FIG. 10 shows an example of operations that can be performed by the processing circuitry of FIG. 7 in this implementation.
The camera provides an image signal set defining an image showing a glyph-encoded number. The processing circuitry can process the image and decode the glyphs using conventional techniques like those used in Xerox's glyph toolkits, some of which have been referred to as SmartPaper, DAE, and DataGlyphs, to produce a number, which can serve as an annotation ID.
The annotation ID obtained as in FIG. 10 can similarly be associated with a timestamp in a table or can be used for playback by finding a matching annotation ID in the table and by then using the associated timestamp to cause playback of a portion of the recording.
2.3 Identifying Annotations by Shape Processing
The invention can also be implemented with annotation IDs based on shape feature information. For example, an annotation can be written on a page with pen or pencil and subsequently scanned. The shape of the annotation can identify the annotation. Arai, T., Aust, D., and Hudson, S. E., “PaperLink: A technique for hyperlinking from real paper to electronic content”, Proceedings of the ACM SigChi conference on Human Factors in Computing Systems, ACM, March 1997, describe a technique to implement paper hyperlinks, some aspects of which can be used for this implementation. In this implementation, an annotation can be selected to control playback by scanning the annotation.
For example, when something interesting happens in a recording being made or played, a user can click to select the current point, and the system can obtain the timestamp. The user can then write a note. When the note is written, the user can scan it with a hand-held scanner. To control playback of the recording, the user can scan a note, and the system can obtain an annotation ID with information about shape features of the note. The annotation ID can be compared with annotation IDs in the table using an appropriate similarity criterion, and when a similar annotation ID is found, the system can retrieve the associated timestamp and use it to initiate playback of a portion of the recording.
The annotation ID for a note can, for example, be a scanned image of the note of a set of shape features extracted from the scanned image, and it can be associated with a timestamp as described in relation to the table in FIG. 7. When the user selects an annotation for playback, it can be compared to the stored images or shape features can be extracted and compared to the stored shape feature sets. The stored image or shape feature set that matches best can be determined with an appropriate similarity criterion, and the associated timestamp can be retrieved. Matching should be tractable and robust because there is a limited set of annotation IDs to match against. The similarity criterion can require, for example, that the annotation ID be the most similar of those available using an appropriate conventional metric of image or shape similarity.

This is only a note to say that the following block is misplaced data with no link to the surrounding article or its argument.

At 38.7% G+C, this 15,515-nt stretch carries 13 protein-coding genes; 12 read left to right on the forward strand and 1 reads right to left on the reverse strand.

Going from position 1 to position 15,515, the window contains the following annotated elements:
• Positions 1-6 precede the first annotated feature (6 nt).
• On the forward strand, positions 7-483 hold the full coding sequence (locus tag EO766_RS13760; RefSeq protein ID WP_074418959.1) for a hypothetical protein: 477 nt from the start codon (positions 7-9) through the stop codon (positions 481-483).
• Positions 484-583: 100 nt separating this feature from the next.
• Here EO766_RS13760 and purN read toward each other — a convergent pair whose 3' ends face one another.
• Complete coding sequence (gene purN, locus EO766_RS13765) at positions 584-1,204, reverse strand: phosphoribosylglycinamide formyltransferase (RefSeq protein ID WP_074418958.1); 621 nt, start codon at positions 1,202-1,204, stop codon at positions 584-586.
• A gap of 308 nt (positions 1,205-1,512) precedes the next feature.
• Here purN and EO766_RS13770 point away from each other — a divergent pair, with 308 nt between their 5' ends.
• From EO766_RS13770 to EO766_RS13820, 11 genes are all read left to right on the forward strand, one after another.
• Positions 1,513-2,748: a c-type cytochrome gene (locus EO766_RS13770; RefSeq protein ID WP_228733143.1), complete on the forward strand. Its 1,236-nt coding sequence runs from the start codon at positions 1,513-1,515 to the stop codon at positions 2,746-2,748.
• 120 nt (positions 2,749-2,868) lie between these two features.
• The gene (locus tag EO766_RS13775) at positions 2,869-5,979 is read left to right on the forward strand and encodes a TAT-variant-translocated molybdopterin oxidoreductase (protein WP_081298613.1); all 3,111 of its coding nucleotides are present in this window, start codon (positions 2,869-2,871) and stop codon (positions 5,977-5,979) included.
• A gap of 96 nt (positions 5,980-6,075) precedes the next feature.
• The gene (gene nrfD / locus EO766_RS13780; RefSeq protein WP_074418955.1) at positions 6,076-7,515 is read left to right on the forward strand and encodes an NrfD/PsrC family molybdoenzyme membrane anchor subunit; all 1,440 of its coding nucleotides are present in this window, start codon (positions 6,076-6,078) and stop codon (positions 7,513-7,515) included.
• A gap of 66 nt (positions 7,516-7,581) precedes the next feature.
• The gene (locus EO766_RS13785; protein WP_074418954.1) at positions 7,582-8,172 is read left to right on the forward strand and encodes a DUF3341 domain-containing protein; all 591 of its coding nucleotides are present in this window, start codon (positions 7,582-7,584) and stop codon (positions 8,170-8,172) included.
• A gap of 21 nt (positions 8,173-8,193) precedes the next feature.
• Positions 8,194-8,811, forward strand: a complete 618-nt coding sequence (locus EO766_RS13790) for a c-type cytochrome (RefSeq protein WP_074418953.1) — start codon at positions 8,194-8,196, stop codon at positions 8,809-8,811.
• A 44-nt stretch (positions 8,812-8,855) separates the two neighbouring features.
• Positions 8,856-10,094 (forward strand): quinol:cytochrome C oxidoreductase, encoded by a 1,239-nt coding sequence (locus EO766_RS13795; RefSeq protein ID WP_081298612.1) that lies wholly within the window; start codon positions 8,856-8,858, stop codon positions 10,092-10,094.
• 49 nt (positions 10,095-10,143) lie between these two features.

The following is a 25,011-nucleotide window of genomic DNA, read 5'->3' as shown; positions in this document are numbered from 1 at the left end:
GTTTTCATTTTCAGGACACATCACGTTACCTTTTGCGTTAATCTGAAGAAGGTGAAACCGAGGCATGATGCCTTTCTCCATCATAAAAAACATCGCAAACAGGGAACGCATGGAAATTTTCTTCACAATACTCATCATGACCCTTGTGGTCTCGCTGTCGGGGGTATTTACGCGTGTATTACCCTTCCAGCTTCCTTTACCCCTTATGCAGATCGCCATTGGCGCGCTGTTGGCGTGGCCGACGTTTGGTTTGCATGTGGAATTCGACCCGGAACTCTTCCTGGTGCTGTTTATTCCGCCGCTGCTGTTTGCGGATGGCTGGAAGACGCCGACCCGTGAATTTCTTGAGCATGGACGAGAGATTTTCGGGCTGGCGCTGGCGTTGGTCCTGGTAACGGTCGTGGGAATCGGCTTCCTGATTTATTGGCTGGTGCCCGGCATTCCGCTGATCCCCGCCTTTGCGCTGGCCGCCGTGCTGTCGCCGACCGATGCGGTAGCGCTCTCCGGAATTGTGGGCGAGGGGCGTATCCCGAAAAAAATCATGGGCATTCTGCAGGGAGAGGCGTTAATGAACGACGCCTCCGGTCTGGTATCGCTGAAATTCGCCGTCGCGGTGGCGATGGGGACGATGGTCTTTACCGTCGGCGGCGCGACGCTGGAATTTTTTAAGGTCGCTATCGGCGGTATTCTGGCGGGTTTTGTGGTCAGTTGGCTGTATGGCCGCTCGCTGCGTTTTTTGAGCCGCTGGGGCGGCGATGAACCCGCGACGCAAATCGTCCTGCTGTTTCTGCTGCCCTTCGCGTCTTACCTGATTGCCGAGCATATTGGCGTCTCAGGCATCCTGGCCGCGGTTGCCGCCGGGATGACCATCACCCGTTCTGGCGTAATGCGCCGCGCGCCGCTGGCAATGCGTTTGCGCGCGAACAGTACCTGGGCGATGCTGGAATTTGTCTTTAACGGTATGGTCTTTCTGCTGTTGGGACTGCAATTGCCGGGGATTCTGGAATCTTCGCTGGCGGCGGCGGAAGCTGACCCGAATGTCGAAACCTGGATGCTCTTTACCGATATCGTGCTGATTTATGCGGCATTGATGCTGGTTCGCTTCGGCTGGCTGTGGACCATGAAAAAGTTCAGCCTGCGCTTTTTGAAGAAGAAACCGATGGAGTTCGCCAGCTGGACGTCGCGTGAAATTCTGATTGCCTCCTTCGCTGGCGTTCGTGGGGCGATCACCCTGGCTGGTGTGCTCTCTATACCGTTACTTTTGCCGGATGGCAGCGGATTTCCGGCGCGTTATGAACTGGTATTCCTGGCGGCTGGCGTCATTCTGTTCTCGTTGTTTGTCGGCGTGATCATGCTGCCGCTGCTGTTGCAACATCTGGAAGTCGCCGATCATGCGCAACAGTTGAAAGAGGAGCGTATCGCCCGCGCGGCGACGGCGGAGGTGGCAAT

In this implementation, although a user need not scan the entire note, either when taking notes or selecting them, what is scanned for selection should be approximately the same as what was scanned at the time of making the annotation.
FIG. 11 shows an example of operations that can be performed by the processing circuitry of FIG. 7 in this implementation.
The camera provides an image signal set defining an image showing a single annotation. The processing circuitry can process the image using conventional image processing and feature extraction to produce a set of shape features for the image, which can serve as an annotation ID.
The annotation ID obtained as in FIG. 11 can similarly be associated with a timestamp in a table or can be used for playback by finding a matching annotation ID in the table and by then using the associated timestamp to cause playback of a portion of the recording.
2.4 Multiple Pages
The implementations described above can associate a given page of notes with a particular recording. If multiple pages of notes are taken, referring to multiple recordings, storing the association as a note/timestamp mapping, and identifying this aggregate structure by a document identifier could be useful, where the document identifier has a value that uniquely identifies the document. For example, coded substrates with page identifiers could be used, and the mounted camera implementation could also provide for page identification. Pre-marked special purpose pages as described above can also provide page identification if the numbers on each page are in a range that is distinct from those on other pages. For a shape processing implementation, a set of image features can serve to identify a page. The user can make an arbitrary mark on the page to identify it, then scan the mark. Collisions with similar marks on other pages are possible but could be detected and brought to the user's attention with an error message or the like.
2.5 Recording/Playback Devices
Audio and video recordings that provide timestamps are in widespread use, but the invention could be implemented with other recording and playback techniques and with indexing values that change over time other than timestamps. For example, if the user had a global positioning system (GPS) device whose values were accessible to the system, notes could be associated with locations and the recording made in a given location could be played back in response to selection of a note associated with that location.